The declaration of purpose was there in the small print. Eclipsed by the fun and games of the relaunch, perhaps, but there nonetheless.
Scratch beneath the surface of those tongue-in-cheek portraits of the reborn Campaign’s proud parents and you’ll find it. Campaign’s raison d’être, its fuller manifesto reveals, is to champion creative brand-building.
Well, amen to that as a timely industry cri de coeur. As evidenced by last month’s Selling Creativity Short report from the IPA, we have allowed ourselves to be distracted from that beautifully simple and genuinely worthwhile mission: to build our clients’ brands, creatively.
In a world now tinged with even more uncertainty, it’s critical we remind ourselves of it because, for all the contortions of recent years, and despite the inclination of both marketing and agency folk to bark at every passing car, the fundamentals of what we do are unchanged and unarguable.
A client’s brand remains typically its most valuable intangible asset. Over time, branded companies return higher sales at higher prices and so bank higher profits. (It’s why Warren Buffett buys shares in them.)
They may be even more valuable in the digital economy, where their role as "mental shortcut" is more pronounced. So brand-building, rather than just chasing today’s sale, is a supremely worthwhile activity.
It begs a longer planning and payback horizon than the latter but beats that alternative path hands down over time, not least because most people are not active in most markets most of the time, and brand is our advertising when we are "off air".
Viewed through this lens, our task is to create impressions that may swing a decision in our favour many months or even many years from now, an inconvenient truth forgotten by too many of today’s media and tech hustlers.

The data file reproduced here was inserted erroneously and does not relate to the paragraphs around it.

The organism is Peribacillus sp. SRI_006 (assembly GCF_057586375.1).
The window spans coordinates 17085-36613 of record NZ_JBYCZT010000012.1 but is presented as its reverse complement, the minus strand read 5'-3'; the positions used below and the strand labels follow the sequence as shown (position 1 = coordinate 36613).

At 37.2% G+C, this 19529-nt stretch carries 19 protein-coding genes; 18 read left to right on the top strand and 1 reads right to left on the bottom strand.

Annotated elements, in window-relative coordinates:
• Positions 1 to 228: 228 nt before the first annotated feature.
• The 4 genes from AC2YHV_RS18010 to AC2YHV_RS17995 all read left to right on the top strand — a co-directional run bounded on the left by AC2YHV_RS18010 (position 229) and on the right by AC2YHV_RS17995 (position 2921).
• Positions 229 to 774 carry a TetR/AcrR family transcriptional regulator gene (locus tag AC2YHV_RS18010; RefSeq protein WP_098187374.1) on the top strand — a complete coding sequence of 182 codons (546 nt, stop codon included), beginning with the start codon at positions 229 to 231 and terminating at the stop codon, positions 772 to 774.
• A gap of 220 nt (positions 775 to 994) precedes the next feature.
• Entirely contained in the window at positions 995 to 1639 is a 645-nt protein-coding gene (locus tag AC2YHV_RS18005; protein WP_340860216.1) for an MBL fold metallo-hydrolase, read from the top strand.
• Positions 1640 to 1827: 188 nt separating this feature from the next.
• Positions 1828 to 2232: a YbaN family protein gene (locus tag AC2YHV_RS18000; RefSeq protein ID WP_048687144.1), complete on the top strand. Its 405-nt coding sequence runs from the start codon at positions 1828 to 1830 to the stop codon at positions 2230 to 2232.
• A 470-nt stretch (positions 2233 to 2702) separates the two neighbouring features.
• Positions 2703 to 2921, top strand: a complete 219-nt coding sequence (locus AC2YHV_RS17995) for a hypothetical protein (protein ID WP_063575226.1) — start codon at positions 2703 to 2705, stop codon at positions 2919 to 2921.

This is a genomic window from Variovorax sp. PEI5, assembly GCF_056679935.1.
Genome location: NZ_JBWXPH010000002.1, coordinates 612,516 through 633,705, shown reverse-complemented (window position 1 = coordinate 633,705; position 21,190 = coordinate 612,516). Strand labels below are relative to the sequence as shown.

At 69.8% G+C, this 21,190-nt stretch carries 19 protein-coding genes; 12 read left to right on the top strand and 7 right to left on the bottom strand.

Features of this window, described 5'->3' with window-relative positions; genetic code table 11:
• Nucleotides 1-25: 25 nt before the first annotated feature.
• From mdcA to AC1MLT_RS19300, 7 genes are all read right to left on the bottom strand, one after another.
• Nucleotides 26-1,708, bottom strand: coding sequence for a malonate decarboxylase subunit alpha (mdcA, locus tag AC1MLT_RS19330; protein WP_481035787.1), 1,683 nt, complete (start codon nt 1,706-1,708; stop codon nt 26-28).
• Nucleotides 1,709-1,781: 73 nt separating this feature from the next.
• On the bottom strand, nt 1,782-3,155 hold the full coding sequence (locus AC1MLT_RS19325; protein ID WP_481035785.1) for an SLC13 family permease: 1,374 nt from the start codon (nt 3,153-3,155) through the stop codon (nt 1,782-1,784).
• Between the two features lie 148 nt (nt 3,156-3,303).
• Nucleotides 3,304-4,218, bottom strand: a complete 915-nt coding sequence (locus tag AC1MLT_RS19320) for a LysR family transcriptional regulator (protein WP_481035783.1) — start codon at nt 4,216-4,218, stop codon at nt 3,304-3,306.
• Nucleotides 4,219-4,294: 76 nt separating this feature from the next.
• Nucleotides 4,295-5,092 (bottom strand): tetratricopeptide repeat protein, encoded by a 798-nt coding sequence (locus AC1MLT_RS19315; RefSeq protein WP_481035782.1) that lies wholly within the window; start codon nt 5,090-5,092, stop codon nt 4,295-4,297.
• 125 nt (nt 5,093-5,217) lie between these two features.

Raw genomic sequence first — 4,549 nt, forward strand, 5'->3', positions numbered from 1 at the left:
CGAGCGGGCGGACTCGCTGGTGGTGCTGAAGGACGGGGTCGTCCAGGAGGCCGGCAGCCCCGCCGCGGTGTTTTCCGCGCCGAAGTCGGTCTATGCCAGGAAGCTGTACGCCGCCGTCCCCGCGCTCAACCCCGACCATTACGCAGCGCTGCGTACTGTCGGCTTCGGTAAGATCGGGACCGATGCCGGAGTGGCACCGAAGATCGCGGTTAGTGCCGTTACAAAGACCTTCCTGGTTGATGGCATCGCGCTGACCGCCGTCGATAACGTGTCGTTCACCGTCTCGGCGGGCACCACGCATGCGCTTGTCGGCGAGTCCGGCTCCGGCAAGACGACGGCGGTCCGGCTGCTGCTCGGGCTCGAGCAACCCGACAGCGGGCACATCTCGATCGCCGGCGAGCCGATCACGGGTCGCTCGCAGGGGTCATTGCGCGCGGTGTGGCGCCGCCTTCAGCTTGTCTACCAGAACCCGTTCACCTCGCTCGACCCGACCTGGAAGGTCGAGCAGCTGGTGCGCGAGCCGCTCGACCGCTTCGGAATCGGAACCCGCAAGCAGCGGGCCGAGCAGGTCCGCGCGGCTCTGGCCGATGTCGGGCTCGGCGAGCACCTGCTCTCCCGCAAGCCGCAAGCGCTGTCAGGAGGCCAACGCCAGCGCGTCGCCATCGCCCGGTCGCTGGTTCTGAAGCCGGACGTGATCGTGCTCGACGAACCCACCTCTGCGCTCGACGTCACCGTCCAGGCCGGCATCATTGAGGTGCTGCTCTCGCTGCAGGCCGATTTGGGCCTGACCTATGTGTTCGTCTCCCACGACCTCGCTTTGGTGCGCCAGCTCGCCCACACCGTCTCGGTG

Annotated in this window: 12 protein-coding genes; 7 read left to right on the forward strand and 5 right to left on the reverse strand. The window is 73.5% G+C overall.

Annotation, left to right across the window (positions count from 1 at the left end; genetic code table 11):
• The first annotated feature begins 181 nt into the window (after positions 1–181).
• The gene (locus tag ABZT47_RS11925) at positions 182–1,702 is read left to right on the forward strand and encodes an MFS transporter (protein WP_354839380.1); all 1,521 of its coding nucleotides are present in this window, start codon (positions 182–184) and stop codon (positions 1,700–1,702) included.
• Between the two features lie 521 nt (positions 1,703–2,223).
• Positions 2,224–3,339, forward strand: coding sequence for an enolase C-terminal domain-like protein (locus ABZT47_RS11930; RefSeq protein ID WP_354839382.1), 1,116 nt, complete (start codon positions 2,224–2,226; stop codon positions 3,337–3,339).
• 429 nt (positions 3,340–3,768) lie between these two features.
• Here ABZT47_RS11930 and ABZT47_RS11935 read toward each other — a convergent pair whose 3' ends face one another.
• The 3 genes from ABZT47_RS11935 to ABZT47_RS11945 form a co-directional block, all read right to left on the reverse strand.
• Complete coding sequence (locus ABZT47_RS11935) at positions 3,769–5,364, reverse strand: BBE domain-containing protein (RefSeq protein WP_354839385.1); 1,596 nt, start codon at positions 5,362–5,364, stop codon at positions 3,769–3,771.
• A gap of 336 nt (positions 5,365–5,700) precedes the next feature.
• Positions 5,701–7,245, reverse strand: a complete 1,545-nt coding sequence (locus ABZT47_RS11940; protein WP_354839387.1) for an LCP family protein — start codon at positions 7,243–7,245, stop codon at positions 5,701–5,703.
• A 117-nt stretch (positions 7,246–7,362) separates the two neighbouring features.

That lag between advertising exposure and purchase decision is just one reason why brand-building is best done creatively: because great work will be remembered, however vaguely, and mediocre work will not. But the case for creative brand-building is even more straightforward than that.
We know that emotion and fame drive superior campaign returns; that the messenger of creative idea is usually more commercially potent than the message sent; that the world’s most effective campaigns work ten to 20 times harder than the least effective; and that quality of copy is the swing item.
At a time when business confidence is shaken and when Uber is describing advertising as a "necessary evil", it’s crucial we remain steadfast in our role as agents of short and long-term value.
There’s an ever-growing body of evidence on our side: creative brand-building is effective and efficient. In these turbulent times, let’s all wear that badge with pride.
Laurence Green is the founding partner of 101